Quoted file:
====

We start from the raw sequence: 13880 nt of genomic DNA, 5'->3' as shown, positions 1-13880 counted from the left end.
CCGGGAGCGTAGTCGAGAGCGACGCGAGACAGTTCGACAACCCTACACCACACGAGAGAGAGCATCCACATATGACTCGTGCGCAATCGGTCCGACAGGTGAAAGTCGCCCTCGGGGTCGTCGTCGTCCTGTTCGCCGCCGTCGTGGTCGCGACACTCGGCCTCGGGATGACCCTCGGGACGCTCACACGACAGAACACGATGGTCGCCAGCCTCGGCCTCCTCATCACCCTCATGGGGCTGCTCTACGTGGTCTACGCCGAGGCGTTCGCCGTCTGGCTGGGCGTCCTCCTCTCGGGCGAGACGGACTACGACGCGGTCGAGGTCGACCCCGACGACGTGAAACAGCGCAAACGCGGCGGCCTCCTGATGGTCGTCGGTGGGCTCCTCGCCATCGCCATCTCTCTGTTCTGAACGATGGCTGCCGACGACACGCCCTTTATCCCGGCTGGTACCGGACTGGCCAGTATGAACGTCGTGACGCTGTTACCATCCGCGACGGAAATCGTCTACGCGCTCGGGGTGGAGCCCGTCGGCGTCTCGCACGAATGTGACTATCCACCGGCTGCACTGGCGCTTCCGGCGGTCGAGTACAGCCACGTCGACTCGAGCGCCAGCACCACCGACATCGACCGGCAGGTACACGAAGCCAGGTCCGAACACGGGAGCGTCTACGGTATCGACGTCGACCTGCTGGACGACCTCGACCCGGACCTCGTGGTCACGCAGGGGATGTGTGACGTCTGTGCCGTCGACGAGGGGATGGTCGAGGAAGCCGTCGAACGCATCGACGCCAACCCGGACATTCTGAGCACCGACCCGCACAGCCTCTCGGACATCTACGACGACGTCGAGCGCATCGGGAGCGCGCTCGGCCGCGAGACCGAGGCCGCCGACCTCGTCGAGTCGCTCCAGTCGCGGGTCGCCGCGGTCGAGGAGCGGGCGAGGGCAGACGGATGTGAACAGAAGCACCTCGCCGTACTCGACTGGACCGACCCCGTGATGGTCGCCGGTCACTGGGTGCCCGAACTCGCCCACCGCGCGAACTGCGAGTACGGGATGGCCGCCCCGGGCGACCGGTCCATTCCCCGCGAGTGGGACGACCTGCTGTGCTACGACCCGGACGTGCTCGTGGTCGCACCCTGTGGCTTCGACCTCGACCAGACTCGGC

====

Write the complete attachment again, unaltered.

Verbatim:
We start from the raw sequence: 13880 nt of genomic DNA, 5'->3' as shown, positions 1-13880 counted from the left end.
CCGGGAGCGTAGTCGAGAGCGACGCGAGACAGTTCGACAACCCTACACCACACGAGAGAGAGCATCCACATATGACTCGTGCGCAATCGGTCCGACAGGTGAAAGTCGCCCTCGGGGTCGTCGTCGTCCTGTTCGCCGCCGTCGTGGTCGCGACACTCGGCCTCGGGATGACCCTCGGGACGCTCACACGACAGAACACGATGGTCGCCAGCCTCGGCCTCCTCATCACCCTCATGGGGCTGCTCTACGTGGTCTACGCCGAGGCGTTCGCCGTCTGGCTGGGCGTCCTCCTCTCGGGCGAGACGGACTACGACGCGGTCGAGGTCGACCCCGACGACGTGAAACAGCGCAAACGCGGCGGCCTCCTGATGGTCGTCGGTGGGCTCCTCGCCATCGCCATCTCTCTGTTCTGAACGATGGCTGCCGACGACACGCCCTTTATCCCGGCTGGTACCGGACTGGCCAGTATGAACGTCGTGACGCTGTTACCATCCGCGACGGAAATCGTCTACGCGCTCGGGGTGGAGCCCGTCGGCGTCTCGCACGAATGTGACTATCCACCGGCTGCACTGGCGCTTCCGGCGGTCGAGTACAGCCACGTCGACTCGAGCGCCAGCACCACCGACATCGACCGGCAGGTACACGAAGCCAGGTCCGAACACGGGAGCGTCTACGGTATCGACGTCGACCTGCTGGACGACCTCGACCCGGACCTCGTGGTCACGCAGGGGATGTGTGACGTCTGTGCCGTCGACGAGGGGATGGTCGAGGAAGCCGTCGAACGCATCGACGCCAACCCGGACATTCTGAGCACCGACCCGCACAGCCTCTCGGACATCTACGACGACGTCGAGCGCATCGGGAGCGCGCTCGGCCGCGAGACCGAGGCCGCCGACCTCGTCGAGTCGCTCCAGTCGCGGGTCGCCGCGGTCGAGGAGCGGGCGAGGGCAGACGGATGTGAACAGAAGCACCTCGCCGTACTCGACTGGACCGACCCCGTGATGGTCGCCGGTCACTGGGTGCCCGAACTCGCCCACCGCGCGAACTGCGAGTACGGGATGGCCGCCCCGGGCGACCGGTCCATTCCCCGCGAGTGGGACGACCTGCTGTGCTACGACCCGGACGTGCTCGTGGTCGCACCCTGTGGCTTCGACCTCGACCAGACTCGGC